Wednesday, March 7, 2012


As you may know, Tiger Father moved his family recently. Actually picked them up, one by one, and carried them to our new abode. We've gone from our semi-modern, semi-swish apartment complex in the suburb of San Li Tun (which literally means Three Something Something) to what real estate agents might fancifully call a drab-looking, grey and brown, Soviet-style government-run gulag nearby.

In fact, the apartments are quite nice on the inside and are a throw back to the old days, when westerners had to live in one of a handful of government-run "diplomatic compounds".

And this is no orginary gulag. It's the same one I lived in during my first stay in Beijing, in the 1990s. Back then, I was in building five. But now I've moved to building two, which is exactly the same, only it's over here. Thus it has taken me 13 years to move 200 metres, which my wife will tell you is not bad for me.

Of all the things in our new flat this is what I thought billions of people on the world wide web needed to see the most.

This is the view from my shower. It's a water heater. Oh we
have mains hot water, but every flat also has one of these
because for one week each year the hot water is switched
off for cleaning, or maintenance, or government regulation.
The reason was explained to me, but I didn't really get it.
Sometimes in China it really doesn't pay to understand
why. As the saying goes, benign acceptance saves angst.

The point is, I'm not such a fan of domestic hot water engineering. I don't marvel at the compactness, or how it works, or even the 1970s sci-fi style guage-with-no-numbers at the top. This is a Xiao Ya (Little Duck) brand of water heater and what I love is the ducks.

For a comparison, this is the famous logo of Chinese appliance giant Haier, which appears on all of its washing machines, dryers, fridges, et cetera ...

This is the logo on our fridge, along with a couple of
Peking opera magnets, which were really there, and
not just put there for the photo to emphasise that we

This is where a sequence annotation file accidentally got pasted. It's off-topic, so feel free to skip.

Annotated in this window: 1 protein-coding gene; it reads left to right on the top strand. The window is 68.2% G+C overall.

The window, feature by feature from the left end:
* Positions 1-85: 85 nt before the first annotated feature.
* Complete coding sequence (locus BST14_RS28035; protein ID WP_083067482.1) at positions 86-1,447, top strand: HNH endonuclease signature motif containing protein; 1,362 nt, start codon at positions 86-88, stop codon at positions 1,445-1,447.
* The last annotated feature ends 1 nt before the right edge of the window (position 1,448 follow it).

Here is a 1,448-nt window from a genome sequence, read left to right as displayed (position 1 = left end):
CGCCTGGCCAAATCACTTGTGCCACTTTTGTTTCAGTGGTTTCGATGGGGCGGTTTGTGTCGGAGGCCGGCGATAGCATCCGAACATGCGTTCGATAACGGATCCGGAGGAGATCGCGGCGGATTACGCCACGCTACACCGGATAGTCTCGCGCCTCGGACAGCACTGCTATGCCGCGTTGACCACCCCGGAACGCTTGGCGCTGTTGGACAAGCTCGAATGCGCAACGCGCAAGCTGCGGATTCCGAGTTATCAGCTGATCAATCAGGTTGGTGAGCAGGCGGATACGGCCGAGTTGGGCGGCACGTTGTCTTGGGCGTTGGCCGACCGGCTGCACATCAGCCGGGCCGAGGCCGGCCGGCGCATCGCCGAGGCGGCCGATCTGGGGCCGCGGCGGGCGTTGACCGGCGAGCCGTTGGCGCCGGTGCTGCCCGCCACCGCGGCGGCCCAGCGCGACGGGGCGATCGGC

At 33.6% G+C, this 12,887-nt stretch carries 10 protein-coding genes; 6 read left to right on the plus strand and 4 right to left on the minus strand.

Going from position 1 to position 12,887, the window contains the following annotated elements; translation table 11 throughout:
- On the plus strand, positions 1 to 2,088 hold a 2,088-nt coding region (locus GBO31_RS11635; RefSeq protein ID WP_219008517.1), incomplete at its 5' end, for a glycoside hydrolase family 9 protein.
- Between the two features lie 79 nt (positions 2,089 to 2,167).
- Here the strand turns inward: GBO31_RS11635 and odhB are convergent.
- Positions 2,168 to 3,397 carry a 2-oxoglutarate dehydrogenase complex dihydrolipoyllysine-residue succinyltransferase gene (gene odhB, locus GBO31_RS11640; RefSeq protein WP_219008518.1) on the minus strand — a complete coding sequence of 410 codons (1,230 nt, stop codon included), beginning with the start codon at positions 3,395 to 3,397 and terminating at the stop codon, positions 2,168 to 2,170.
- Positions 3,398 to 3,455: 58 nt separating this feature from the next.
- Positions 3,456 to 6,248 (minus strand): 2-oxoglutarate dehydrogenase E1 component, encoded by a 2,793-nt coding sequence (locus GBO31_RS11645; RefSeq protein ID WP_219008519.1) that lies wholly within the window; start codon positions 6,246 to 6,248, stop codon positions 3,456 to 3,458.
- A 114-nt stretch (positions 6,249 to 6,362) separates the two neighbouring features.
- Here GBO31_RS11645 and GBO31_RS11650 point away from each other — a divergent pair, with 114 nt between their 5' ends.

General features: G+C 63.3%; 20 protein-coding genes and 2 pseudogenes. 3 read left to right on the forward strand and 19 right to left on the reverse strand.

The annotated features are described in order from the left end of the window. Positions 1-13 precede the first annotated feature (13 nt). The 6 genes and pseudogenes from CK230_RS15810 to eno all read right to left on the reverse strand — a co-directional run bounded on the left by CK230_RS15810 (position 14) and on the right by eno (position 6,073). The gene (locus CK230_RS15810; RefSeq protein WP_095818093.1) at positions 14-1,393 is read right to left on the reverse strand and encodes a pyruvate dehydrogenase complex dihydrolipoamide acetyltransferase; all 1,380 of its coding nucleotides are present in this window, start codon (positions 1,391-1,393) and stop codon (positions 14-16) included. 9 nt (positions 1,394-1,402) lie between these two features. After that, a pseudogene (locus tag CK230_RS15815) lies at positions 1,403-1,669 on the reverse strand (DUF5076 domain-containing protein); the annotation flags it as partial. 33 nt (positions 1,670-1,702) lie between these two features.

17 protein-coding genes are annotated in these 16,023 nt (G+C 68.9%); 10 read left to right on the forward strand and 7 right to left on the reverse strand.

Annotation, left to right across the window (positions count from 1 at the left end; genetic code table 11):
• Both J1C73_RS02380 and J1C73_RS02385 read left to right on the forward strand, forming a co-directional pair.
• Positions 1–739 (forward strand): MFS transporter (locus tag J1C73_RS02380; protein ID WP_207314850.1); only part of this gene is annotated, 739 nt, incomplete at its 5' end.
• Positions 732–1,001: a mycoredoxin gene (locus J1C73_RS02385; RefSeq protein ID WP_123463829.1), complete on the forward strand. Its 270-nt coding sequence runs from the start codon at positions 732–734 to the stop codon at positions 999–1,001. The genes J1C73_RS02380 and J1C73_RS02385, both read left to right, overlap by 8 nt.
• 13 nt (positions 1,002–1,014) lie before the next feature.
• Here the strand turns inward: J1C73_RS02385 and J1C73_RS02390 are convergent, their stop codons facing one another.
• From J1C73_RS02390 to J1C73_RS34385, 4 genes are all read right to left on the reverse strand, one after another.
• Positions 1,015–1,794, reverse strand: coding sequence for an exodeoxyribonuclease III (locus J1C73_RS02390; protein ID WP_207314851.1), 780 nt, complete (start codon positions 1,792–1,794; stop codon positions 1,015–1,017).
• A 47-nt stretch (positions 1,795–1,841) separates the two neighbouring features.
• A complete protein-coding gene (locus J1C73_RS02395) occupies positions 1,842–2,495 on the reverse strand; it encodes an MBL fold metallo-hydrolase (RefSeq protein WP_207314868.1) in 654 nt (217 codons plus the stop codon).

are in China. So, too, was the magnetic egg cookbook,
but that's less exotic.

Take a closer look at these guys, who are
instantly recognisable in most of China.
Smiling, happy, healthy lads who are clearly
the best of friends, if only because the Chinese
one wants the Aryan one's ice-cream.
Sure, they're hanging out in their undies, but
as any male will tell you, this is a sure-fire
recipe for happiness.

And here are the ducks. "Whey-hey!" they say to me
every morning. And what a great way to start a day it is.
Someone - perhaps the boss' mum - was paid good money
to come up with them as the faces of Xiao Ya Inc. I've
studied them every morning for a month now, and am
convinced they are the crappest mascots in history. The
one on the left looks like he's pushing 100. Observe the
wrinkled legs, the gaping, seemingly parched mouth.
His friend just looks pissed off and can't be bothered to raise
a smile. Actually, they've both got a weary, glazed looked
about the eyes. I think they've been drinking. Xiao Ya Inc's
cute little duck mascots have just had a big session
 on the booze, and probably a drunken argument. The
yellow one only reluctantly agreed to do the shoot in the
end, but refused to pretend he was enjoying it,
as shown by his cynical scowl.
"Yeah whatever - here's my wave. Screw you guys."
They're the grumpy old men of the cutesy mascot
world. I love them.

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